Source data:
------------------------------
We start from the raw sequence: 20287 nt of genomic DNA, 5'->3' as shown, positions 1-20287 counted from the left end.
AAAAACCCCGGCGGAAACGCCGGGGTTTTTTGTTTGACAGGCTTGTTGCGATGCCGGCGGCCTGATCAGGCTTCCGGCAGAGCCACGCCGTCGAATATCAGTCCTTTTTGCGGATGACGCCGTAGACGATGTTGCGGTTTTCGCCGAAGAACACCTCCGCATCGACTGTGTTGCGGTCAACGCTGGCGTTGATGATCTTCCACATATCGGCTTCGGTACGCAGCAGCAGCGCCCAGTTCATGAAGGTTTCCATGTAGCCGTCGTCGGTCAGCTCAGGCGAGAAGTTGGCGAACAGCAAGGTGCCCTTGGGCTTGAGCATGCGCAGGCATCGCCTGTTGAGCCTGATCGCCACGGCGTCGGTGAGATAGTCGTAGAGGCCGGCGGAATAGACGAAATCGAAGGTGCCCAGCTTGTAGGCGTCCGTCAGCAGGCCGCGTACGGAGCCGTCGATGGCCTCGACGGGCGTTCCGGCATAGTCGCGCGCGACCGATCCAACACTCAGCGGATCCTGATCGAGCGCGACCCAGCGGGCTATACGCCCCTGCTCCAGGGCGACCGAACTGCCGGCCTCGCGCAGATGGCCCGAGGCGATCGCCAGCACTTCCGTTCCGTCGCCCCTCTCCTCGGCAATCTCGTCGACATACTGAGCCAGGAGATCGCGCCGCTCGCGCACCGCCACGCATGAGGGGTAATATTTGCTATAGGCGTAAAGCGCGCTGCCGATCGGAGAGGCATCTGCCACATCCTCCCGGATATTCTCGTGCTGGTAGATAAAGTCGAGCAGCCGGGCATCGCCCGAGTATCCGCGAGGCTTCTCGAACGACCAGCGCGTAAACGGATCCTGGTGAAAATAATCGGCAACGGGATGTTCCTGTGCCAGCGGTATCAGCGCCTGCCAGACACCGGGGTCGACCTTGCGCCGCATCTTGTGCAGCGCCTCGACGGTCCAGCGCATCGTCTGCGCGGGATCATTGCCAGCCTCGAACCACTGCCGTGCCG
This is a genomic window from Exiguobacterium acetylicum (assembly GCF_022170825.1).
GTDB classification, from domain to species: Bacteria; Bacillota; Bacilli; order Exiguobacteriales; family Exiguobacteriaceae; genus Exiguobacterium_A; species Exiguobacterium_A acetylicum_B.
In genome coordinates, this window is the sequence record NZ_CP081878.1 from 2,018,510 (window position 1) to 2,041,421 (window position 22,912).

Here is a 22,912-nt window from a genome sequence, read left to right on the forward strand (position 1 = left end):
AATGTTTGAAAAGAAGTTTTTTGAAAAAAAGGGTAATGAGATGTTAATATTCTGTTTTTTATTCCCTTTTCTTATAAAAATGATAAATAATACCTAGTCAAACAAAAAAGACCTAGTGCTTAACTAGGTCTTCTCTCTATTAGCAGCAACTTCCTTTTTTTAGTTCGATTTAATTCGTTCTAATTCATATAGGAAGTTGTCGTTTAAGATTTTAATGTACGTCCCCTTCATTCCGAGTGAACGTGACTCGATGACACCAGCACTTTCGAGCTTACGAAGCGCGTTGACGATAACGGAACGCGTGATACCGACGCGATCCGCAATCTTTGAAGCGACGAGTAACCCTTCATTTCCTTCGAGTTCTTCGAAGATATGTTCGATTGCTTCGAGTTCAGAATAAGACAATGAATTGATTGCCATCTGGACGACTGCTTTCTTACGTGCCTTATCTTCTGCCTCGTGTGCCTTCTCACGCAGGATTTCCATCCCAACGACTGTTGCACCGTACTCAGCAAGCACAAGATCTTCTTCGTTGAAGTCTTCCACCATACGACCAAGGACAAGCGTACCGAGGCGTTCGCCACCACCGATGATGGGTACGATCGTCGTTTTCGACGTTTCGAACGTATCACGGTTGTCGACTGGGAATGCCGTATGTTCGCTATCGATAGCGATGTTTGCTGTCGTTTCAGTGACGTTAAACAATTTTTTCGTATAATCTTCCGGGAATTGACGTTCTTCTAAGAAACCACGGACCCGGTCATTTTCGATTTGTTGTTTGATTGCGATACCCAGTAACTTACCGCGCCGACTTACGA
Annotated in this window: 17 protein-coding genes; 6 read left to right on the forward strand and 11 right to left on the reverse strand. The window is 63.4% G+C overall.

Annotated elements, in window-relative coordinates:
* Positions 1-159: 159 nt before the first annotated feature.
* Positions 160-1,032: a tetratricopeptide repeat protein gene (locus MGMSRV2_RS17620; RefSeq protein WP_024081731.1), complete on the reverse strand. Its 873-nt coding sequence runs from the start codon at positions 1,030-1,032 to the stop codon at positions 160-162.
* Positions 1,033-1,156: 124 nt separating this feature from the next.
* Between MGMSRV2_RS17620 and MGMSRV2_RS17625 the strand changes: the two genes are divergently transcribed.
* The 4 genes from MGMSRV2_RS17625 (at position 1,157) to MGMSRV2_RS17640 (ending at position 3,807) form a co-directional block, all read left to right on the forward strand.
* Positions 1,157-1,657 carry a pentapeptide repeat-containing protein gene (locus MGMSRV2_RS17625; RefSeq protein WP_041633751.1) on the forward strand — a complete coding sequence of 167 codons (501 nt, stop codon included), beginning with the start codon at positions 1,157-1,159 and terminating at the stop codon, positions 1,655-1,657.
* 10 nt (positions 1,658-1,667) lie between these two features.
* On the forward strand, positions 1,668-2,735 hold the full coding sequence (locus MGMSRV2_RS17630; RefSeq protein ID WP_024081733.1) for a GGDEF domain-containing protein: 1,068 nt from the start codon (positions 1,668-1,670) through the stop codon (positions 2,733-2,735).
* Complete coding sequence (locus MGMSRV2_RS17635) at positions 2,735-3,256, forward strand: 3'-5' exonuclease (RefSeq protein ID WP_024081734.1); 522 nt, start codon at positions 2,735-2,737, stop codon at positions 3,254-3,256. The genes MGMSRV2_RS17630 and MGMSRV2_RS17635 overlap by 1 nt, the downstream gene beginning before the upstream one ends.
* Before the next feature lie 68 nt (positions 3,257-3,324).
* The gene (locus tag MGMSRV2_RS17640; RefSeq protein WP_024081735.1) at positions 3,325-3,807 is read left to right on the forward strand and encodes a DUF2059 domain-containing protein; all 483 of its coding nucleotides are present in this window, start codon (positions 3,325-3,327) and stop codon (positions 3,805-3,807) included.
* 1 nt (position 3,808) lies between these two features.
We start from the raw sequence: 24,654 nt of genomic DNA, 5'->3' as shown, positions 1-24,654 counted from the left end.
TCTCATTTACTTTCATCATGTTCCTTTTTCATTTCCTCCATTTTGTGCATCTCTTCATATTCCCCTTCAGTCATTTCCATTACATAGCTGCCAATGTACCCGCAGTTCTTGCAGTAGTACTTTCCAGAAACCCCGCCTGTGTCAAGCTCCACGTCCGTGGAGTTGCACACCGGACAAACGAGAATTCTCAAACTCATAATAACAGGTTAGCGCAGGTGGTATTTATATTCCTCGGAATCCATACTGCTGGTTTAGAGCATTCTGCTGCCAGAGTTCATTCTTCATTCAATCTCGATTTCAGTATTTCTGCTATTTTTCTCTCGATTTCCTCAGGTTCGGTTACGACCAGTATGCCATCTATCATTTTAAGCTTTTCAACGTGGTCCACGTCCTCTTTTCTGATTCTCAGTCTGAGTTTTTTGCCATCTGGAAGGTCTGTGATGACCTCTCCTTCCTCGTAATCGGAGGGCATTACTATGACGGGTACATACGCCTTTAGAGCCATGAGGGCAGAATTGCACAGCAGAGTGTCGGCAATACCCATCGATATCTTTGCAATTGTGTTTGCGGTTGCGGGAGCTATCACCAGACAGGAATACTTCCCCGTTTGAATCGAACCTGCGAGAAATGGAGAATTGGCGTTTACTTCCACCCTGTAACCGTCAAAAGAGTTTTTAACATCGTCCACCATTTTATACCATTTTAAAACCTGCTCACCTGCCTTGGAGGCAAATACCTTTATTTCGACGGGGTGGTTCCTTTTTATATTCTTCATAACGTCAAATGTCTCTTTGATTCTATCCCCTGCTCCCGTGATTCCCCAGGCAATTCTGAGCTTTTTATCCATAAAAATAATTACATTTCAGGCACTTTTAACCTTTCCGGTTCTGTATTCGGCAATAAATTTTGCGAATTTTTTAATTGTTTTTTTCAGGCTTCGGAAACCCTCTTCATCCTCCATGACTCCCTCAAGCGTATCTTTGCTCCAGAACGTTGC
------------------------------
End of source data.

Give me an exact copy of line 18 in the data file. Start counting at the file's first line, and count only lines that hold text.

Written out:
* Complete coding sequence (locus MGMSRV2_RS17635) at positions 2,735-3,256, forward strand: 3'-5' exonuclease (RefSeq protein ID WP_024081734.1); 522 nt, start codon at positions 2,735-2,737, stop codon at positions 3,254-3,256. The genes MGMSRV2_RS17630 and MGMSRV2_RS17635 overlap by 1 nt, the downstream gene beginning before the upstream one ends.